Greek Health Minister Institutes Mandatory HIV Testing

by Winnie McCroy

EDGE Editor

Monday August 12, 2013

HIV activists and human rights groups are up in arms over a recent move by the health minister of Greece to reinstate a controversial measure that allows police to stop people who they suspect are HIV-positive, and force them to be tested. The measure urges landlords to evict tenants with HIV, as a public health threat.

"The Greek Health Minister is clearly violating basic human rights and human dignity under the guise of 'protecting the community from contagious diseases.' Doctors of the World asks the Greek government to focus on the bigger public health problems, such as children's universal right to immunization and the need for this right to be implemented, something the government is no longer able to guarantee. We also call on all health professionals to refuse to conduct mandatory testing," said the humanitarian group Doctors of the World, in a recent statement.

According to the Greek news outlet ENET, Health Minister Adonis Georgladis has reinstated Public Health Decree 39A, a 2012 measure that allows police to detain people suspected of being HIV positive and force them to be tested.

In April 2012, the measure was used for the forced testing of hundreds of women. Seventeen were discovered to be HIV-positive, and their photographs and personal information were spread across media outlets Police characterized the women as "prostitutes," despite the fact that no evidence was ever provided to back up the accusations. These "prostitutes" were arrested for allegedly having unprotected sex with customers while HIV-positive. After the women were detained for months, the regulation was repealed and they were sent home.

Health Regulation No. 39A makes health examinations compulsory, and authorizes law enforcement to detain individuals suspected of being HIV-positive. The regulation was first introduced in April 2012, but repealed this April after it was revealed that the police were using it to target sex workers, homeless individuals and immigrants for arrest, forced testing and long-term detention, as Human Rights Watch noted.

With the measure Georgladis reintroduced, police can force anyone to be tested. A positive test result can mean the loss of ones employment, and, according to the measure's language, a positive person "should be evicted from their homes."

"The police and media outlets published and broadcast the women's personal data, photographs and information from their medical records of their HIV-positive status," said Human Rights Watch in a statement. "Many of the women arrested during the 2012 crackdown were detained pending trial for months before they were finally acquitted by the courts, who found no strong evidence for the charges. The final five were released in March 2013 from pretrial detention after being acquitted."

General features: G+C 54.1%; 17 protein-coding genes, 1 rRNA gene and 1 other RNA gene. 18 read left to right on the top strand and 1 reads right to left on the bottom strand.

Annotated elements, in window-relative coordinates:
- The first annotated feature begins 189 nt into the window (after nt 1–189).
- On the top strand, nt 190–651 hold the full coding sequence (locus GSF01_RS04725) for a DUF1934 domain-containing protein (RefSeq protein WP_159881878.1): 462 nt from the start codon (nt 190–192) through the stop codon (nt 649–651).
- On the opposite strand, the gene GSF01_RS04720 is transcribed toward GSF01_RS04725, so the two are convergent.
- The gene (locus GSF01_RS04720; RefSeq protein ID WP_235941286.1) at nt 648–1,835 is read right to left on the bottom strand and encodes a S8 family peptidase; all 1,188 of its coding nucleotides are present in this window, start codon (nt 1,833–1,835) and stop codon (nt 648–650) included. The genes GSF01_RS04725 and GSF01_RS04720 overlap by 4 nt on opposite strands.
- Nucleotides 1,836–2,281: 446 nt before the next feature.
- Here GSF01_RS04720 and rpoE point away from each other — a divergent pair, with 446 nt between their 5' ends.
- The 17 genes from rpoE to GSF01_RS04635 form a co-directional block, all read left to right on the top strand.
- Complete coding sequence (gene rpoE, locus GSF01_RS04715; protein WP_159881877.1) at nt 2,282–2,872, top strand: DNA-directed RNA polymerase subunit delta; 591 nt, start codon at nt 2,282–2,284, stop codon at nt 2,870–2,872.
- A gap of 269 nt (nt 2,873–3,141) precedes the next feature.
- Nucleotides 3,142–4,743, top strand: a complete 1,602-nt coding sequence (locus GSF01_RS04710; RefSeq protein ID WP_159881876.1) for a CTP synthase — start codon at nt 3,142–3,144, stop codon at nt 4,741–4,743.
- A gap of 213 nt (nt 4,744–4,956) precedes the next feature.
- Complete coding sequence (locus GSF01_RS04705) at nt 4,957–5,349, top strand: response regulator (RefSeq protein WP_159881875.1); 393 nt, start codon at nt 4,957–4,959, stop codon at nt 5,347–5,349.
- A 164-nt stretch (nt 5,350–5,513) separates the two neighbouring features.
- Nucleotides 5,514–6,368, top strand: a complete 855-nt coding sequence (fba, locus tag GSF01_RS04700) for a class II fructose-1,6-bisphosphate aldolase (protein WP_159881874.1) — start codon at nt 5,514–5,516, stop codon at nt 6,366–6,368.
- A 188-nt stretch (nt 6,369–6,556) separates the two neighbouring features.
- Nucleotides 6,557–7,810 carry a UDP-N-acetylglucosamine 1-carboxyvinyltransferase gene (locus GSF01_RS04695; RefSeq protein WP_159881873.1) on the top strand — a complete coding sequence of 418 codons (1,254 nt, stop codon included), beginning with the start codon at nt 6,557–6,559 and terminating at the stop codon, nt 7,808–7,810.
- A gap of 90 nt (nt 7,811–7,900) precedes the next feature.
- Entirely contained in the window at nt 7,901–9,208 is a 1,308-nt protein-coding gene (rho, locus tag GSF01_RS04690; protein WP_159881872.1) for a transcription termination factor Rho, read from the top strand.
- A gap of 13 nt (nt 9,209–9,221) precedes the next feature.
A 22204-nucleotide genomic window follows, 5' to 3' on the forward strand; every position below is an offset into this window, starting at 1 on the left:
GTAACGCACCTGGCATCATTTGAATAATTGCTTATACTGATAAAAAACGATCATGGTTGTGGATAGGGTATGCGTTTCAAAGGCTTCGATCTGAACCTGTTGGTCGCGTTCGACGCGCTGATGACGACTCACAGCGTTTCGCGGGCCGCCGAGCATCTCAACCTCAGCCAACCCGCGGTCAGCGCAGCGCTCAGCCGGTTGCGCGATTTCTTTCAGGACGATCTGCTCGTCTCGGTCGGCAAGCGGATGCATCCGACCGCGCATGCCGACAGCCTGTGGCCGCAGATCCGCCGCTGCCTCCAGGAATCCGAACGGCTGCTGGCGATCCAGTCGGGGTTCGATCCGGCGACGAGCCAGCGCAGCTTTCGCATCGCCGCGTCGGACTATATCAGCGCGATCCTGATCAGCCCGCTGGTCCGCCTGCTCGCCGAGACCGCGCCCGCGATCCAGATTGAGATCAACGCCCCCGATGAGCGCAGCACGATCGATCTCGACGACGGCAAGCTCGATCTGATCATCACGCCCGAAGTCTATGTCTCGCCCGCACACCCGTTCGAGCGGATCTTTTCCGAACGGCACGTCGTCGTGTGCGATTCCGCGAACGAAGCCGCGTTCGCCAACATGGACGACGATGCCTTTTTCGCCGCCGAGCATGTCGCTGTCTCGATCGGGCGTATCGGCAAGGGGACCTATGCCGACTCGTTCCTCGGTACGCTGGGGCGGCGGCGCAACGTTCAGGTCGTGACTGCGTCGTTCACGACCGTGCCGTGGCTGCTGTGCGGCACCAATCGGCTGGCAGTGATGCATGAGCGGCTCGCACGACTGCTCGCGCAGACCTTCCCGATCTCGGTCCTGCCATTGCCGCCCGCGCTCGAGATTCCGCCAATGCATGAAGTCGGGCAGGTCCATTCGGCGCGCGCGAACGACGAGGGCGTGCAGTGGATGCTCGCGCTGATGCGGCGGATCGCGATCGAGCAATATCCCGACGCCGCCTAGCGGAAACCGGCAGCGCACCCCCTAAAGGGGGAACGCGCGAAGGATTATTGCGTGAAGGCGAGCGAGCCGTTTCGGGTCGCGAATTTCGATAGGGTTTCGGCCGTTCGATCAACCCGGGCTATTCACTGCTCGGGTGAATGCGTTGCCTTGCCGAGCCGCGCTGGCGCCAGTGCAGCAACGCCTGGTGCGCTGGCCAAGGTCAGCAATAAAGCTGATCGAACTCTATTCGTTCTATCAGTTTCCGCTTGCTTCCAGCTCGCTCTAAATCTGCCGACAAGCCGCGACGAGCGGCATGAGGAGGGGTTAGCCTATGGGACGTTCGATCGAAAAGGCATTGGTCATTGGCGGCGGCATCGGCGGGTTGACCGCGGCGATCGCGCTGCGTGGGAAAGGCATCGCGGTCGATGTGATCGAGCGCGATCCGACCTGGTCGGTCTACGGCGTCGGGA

Now that same measure is being implemented again. With the measure Georgladis reintroduced, police can force anyone to be tested. A positive test result can mean the loss of ones employment, and, according to the measure's language, a positive person "should be evicted from their homes, without any alternative being offered."

"The main concern of the Hellenic Government remains the shielding of the nation against public health threats, especially in a country like Greece with an annual massive tourist influx," Georgiadis told Healthline, in a statement defending the decree. "Thus, the government's political decision to issue a specific health regulation was deemed incumbent in order to both secure interventions concerning emerging and re-emerging diseases at a global level as well as enhance the response to local events of public health significance in high risk populations."

Greece has been increasingly fearful of people with HIV as rates of the virus have risen over 200 percent since 2011. Many attribute these high rates of infection to austerity cuts, increased drug abuse and rising unemployment among young adults, which is now over 20 percent. According to the Hellenic Center for Disease Control and Prevention, HIV infections among injecting drug users has doubled from 206 to 487 since 2011. At the same time, HIV prevention budgets have taken a major cut, from 35 million Euros in 2010 to 20 million last year.

The homeless population in Greece is growing with the numbers gathering in central squares increasing daily. Despite being one of the most gay-friendly countries in Europe, the backlash against people with HIV has been alarming for visitors and natives alike, with many organizations speaking out strongly against the measure.

"This decree is a serious violation of basic human rights, human dignity and medical ethics," said Doctors of the World. "It goes against the recommendations of international public health specialists and human rights bodies, including those from the World Health Organization, UNAIDS, the European Centre for Disease Control and the EU Fundamental Rights Agency."

Winnie McCroy is the Women on the EDGE Editor, HIV/Health Editor, and Assistant Entertainment Editor for EDGE Media Network, handling all women's news, HIV health stories and theater reviews throughout the U.S. She has contributed to other publications, including The Village Voice, Gay City News, Chelsea Now and The Advocate, and lives in Brooklyn, New York.